Texas employers aknow that Title VII of the 1964 Civil Rights Act protects against various forms of discrimination against employees. Under Title VII, employers are not allowed to discriminate based on sex. However, there was some debate as to whether this applied to sexual orientation. Now, the U.S. Court of Appeals for the 2nd Circuit has ruled that this is the case.
The opinion reasoned that discrimination based on sexual orientation is at least partially motivated by sex. Although the 2nd Circuit had come to a different conclusion on this matter in the past, the opinion noted that positions can evolve over time. In the past, the predominant view was that sex relied to gender only. The court's ruling came in a case involving a skydiving instructor who claimed that he was fired after revealing to a client that he was gay.
Although the decision is only relevant to states within the 2nd Circuit, it may lay the groundwork for a decision by the Supreme Court. Currently, the Equal Employment Opportunity Commission and the Department of Justice have differing opinions regarding discrimination based on sexual orientation. The EEOC believes that Title VII protects against it while the DOJ believes otherwise.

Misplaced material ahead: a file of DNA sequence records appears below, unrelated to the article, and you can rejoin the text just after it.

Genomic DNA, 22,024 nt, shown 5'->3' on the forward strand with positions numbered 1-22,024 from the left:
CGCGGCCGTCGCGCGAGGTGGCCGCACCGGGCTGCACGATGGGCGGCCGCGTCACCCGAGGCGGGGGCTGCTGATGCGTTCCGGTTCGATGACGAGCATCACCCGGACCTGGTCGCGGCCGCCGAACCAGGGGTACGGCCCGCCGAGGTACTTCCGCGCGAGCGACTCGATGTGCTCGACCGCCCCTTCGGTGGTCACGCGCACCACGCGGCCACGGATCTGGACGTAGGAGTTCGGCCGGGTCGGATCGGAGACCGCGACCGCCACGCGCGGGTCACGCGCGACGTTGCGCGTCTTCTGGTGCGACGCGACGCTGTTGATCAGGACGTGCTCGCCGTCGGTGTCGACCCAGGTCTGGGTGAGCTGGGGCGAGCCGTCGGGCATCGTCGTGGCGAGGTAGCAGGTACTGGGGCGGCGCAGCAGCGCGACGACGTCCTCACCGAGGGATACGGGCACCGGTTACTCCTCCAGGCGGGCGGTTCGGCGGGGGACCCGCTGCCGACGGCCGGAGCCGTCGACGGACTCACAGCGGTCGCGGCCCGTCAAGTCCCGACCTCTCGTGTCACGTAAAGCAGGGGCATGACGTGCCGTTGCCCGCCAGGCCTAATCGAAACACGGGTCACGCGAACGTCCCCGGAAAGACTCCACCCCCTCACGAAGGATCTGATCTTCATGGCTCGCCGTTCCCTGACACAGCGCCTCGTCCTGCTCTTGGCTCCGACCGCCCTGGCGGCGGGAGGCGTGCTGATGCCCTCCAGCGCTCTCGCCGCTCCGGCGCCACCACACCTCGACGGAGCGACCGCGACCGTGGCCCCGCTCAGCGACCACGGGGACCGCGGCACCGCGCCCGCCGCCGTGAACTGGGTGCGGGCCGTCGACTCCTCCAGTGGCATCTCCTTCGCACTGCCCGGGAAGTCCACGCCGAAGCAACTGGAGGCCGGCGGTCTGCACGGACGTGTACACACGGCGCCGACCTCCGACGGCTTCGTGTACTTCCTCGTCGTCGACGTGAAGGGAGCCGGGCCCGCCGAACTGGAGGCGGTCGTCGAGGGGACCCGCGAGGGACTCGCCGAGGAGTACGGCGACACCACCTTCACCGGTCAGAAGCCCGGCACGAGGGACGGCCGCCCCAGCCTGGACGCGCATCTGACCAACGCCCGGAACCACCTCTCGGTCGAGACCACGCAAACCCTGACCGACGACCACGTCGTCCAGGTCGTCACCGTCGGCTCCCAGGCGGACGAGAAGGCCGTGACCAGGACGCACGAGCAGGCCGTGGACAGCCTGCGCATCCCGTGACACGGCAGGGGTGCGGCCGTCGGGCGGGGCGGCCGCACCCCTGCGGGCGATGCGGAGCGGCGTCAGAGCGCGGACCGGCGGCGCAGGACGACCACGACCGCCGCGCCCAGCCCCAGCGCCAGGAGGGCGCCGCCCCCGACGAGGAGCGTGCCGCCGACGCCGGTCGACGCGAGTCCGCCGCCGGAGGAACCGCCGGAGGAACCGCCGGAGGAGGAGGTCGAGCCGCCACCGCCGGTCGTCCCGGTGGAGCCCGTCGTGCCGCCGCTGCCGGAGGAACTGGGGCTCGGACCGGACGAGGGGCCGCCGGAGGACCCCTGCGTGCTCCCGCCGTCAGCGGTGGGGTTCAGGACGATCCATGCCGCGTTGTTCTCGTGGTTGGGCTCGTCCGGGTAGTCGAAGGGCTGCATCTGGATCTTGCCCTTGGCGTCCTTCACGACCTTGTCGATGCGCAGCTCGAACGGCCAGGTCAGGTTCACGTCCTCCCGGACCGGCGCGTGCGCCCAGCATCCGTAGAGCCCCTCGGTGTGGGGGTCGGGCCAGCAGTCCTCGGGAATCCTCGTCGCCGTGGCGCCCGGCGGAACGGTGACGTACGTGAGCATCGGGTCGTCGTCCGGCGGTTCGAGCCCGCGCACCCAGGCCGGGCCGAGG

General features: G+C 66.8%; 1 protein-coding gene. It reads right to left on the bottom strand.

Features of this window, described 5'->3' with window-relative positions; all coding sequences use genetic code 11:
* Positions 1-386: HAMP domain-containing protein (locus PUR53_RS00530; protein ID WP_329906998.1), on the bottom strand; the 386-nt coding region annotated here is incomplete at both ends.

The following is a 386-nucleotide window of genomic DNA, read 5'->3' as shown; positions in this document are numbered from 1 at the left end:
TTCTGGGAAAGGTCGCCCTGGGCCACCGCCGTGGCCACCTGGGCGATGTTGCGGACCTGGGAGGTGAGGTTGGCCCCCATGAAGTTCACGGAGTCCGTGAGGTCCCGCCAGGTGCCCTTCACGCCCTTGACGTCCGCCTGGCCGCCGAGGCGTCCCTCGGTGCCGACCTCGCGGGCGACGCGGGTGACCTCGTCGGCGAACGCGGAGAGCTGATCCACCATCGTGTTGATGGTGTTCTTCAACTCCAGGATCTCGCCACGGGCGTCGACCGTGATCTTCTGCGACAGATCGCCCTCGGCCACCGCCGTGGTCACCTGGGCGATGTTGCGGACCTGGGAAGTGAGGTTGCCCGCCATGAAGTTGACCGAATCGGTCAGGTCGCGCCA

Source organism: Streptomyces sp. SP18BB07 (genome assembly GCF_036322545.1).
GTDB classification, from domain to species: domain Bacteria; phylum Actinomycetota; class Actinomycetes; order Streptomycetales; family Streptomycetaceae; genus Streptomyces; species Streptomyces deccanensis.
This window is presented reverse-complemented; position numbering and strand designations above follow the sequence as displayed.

Workers may have been the victim of sexual discrimination if they were demoted or terminated because of their sexual orientation. Because this is an evolving area of the law, though, it is unclear how courts in other areas of the country will rule on the subject. In the meantime, people who have been the target of this type of behavior might want to meet with an employment law attorney and discuss their situation.